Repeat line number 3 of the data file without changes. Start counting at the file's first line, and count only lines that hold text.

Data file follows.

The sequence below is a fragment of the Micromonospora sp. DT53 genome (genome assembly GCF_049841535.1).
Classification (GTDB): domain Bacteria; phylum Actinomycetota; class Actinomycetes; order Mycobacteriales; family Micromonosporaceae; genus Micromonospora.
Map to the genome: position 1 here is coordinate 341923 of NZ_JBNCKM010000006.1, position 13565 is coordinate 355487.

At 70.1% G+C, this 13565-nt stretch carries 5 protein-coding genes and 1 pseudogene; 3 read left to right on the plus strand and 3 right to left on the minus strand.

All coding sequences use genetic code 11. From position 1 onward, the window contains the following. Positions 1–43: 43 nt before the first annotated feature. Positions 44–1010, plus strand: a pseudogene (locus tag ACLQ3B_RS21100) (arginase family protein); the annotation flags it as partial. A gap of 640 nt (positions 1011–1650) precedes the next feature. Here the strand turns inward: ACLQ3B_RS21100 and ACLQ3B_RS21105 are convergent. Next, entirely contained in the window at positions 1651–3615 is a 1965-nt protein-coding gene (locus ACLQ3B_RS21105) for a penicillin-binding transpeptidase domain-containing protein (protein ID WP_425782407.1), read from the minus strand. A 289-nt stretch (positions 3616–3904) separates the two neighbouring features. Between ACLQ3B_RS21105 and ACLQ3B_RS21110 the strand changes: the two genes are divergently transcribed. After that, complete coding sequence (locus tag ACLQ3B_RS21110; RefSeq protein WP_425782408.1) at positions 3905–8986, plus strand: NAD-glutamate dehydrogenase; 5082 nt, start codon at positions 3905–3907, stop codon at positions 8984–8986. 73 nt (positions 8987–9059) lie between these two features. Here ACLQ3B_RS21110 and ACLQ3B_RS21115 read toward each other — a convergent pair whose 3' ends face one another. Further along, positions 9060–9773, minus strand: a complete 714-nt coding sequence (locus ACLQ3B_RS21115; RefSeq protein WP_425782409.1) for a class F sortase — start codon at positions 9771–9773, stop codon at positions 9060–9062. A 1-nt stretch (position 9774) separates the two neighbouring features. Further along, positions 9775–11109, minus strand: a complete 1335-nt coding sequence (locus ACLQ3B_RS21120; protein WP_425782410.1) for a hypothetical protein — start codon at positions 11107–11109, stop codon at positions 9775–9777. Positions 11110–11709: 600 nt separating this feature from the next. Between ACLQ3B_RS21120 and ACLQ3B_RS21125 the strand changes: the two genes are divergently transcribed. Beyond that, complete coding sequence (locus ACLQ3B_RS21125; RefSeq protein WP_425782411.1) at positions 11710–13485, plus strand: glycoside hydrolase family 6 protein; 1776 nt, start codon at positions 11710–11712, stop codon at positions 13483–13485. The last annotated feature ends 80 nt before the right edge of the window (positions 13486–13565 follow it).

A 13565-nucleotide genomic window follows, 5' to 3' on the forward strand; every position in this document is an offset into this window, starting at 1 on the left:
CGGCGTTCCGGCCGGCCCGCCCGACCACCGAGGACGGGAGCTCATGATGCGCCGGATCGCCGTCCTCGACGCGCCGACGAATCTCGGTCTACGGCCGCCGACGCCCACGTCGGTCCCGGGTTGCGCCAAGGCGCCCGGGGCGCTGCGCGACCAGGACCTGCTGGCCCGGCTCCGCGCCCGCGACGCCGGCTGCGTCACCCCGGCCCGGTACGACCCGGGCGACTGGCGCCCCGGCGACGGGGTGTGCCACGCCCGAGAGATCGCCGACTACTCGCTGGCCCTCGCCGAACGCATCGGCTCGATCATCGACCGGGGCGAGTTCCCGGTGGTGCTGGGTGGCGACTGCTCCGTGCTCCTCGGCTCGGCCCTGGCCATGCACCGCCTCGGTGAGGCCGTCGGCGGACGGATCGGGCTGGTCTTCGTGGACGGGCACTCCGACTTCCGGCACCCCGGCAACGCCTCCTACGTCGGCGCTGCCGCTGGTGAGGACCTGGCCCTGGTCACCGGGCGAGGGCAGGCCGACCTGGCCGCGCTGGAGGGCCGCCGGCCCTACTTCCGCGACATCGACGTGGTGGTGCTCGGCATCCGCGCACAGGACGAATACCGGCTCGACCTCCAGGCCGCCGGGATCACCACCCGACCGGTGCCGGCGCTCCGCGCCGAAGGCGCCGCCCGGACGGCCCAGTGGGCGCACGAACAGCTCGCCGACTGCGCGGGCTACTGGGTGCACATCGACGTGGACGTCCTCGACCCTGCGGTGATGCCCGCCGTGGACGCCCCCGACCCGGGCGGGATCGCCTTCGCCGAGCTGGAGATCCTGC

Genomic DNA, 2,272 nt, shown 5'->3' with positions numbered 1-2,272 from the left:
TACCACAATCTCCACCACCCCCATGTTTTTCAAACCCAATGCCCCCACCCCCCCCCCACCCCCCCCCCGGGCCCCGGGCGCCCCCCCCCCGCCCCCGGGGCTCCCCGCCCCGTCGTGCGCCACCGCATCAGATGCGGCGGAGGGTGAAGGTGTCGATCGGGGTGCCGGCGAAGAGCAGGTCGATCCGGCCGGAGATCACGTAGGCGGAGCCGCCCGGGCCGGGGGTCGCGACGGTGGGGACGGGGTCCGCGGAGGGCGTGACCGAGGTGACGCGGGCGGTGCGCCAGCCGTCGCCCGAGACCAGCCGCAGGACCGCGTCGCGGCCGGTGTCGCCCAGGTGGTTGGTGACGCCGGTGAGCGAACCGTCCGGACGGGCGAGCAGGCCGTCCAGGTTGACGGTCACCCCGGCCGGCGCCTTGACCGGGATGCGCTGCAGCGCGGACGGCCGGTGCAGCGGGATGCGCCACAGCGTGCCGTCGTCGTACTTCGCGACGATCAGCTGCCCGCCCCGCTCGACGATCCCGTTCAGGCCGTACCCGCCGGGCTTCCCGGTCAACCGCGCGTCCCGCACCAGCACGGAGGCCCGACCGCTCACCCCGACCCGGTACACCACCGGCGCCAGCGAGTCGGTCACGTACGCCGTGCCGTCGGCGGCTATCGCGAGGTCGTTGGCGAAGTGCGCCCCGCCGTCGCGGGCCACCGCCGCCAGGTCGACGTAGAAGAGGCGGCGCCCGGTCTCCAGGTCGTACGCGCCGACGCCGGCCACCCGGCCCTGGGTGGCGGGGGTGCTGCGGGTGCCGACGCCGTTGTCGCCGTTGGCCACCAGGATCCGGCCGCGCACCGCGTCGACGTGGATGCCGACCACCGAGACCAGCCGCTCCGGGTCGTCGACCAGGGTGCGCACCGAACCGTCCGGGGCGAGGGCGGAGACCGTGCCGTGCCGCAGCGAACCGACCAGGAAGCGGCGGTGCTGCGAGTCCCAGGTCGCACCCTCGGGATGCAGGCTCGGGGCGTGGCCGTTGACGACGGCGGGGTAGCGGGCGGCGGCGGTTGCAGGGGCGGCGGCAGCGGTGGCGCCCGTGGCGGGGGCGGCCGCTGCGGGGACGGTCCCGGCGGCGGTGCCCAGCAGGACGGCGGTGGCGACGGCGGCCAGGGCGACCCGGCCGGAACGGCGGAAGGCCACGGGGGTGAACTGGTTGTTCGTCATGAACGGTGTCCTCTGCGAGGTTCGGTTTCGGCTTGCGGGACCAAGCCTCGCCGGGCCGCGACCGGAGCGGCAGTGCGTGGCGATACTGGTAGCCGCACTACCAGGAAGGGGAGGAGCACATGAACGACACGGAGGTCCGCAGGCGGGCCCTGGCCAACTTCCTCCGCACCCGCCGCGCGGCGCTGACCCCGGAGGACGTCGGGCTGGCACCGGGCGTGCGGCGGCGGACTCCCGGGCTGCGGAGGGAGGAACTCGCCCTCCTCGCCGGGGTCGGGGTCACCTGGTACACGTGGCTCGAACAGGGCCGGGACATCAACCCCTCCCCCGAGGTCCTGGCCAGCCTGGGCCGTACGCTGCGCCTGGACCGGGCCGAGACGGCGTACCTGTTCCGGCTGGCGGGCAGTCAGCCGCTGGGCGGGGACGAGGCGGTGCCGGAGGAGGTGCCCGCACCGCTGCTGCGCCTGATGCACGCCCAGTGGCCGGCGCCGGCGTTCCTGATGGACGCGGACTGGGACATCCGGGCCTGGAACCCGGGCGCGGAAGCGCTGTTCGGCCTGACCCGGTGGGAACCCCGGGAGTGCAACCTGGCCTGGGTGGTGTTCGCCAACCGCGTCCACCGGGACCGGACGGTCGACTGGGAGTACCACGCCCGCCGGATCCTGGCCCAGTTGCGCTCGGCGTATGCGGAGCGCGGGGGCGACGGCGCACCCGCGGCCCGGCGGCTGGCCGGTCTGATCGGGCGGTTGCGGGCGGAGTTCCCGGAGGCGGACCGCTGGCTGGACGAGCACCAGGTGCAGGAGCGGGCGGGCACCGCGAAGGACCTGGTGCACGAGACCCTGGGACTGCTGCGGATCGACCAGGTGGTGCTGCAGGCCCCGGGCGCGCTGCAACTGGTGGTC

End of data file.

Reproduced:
Map to the genome: position 1 here is coordinate 341923 of NZ_JBNCKM010000006.1, position 13565 is coordinate 355487.